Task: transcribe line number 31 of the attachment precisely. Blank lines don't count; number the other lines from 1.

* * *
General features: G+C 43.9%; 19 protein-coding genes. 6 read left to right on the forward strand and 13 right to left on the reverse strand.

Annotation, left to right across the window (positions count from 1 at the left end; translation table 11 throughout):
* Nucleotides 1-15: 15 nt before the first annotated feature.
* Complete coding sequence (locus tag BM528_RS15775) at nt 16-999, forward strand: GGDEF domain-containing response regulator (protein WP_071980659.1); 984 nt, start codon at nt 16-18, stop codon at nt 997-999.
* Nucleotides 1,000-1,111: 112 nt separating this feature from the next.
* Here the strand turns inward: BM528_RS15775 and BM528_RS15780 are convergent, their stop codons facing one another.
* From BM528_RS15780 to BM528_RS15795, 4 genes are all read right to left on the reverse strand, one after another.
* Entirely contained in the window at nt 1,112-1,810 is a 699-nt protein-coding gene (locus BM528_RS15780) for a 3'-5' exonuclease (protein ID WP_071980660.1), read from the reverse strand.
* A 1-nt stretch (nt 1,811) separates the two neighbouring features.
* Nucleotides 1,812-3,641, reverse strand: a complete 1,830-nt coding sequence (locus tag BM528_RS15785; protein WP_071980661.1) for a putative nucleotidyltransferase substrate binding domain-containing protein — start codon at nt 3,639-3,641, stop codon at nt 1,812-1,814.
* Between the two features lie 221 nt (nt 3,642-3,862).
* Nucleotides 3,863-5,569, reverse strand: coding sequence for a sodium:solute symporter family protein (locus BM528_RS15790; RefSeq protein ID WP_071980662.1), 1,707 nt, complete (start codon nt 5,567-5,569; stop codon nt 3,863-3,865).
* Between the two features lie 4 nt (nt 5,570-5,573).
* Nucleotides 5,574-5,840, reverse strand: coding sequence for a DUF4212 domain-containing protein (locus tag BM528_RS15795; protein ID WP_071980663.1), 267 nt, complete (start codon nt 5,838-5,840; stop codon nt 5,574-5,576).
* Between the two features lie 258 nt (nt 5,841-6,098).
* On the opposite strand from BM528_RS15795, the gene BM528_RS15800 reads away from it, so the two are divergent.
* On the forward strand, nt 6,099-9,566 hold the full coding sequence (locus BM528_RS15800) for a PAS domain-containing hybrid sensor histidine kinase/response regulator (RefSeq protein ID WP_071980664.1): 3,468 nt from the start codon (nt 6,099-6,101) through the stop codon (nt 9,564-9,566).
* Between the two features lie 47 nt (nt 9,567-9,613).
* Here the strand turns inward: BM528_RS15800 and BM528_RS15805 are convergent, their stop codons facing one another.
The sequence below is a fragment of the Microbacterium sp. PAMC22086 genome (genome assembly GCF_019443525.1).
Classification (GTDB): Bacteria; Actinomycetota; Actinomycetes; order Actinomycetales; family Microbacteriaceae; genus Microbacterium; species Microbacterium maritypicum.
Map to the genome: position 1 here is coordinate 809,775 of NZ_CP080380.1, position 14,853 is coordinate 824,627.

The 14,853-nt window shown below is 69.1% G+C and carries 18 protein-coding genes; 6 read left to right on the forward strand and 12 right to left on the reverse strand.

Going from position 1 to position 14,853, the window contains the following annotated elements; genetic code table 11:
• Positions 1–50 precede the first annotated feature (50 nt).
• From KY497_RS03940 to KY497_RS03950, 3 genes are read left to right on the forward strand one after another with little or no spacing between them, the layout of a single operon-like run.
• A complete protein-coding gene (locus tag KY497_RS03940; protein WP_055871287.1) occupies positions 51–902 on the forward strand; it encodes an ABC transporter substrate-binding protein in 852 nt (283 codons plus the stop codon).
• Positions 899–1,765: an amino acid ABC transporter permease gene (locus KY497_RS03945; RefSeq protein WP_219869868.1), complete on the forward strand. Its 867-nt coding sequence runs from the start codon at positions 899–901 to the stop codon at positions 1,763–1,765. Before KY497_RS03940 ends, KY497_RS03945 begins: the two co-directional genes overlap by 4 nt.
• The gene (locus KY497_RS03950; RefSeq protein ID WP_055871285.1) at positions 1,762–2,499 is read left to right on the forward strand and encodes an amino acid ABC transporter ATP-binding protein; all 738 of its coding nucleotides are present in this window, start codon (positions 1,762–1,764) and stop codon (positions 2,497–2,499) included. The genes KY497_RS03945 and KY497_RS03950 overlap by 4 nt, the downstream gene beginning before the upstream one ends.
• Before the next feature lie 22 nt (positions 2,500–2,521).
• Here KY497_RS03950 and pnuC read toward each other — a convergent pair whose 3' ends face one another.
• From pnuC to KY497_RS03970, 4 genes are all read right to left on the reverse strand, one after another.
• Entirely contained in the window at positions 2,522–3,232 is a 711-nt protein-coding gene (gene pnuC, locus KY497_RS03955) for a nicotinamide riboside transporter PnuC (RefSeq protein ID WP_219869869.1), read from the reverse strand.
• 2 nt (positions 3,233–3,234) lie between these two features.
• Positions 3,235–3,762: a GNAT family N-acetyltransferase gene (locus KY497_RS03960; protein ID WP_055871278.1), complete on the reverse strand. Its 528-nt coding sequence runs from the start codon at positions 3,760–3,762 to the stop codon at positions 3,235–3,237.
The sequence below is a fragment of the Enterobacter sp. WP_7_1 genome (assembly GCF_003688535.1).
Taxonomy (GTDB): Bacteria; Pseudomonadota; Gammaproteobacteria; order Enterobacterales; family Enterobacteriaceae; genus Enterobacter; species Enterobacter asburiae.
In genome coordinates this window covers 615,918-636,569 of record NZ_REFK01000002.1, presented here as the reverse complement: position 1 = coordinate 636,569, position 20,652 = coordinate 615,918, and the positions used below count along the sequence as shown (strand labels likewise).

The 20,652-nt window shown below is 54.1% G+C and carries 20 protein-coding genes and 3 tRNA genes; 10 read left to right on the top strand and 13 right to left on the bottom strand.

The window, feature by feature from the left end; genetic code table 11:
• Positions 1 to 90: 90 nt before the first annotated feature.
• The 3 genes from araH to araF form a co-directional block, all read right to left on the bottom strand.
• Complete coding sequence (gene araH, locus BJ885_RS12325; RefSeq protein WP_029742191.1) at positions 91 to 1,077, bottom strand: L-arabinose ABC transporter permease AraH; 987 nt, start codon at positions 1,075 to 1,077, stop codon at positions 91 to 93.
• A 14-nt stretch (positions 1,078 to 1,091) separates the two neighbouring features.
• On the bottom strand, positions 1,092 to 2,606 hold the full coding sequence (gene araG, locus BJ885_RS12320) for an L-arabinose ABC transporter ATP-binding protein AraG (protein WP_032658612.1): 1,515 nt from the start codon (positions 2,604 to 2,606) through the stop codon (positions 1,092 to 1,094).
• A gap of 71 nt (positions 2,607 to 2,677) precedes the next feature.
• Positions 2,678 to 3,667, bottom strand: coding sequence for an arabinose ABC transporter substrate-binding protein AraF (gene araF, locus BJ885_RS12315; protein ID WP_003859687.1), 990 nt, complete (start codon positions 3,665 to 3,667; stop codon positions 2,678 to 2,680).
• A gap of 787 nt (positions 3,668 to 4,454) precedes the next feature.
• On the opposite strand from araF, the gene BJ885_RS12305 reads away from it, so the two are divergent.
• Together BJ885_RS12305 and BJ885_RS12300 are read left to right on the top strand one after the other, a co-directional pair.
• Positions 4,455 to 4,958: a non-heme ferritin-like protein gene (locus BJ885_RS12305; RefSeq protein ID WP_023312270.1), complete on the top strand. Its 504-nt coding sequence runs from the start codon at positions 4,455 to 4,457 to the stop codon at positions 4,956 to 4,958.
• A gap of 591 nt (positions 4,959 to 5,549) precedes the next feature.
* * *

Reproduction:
• Here KY497_RS03950 and pnuC read toward each other — a convergent pair whose 3' ends face one another.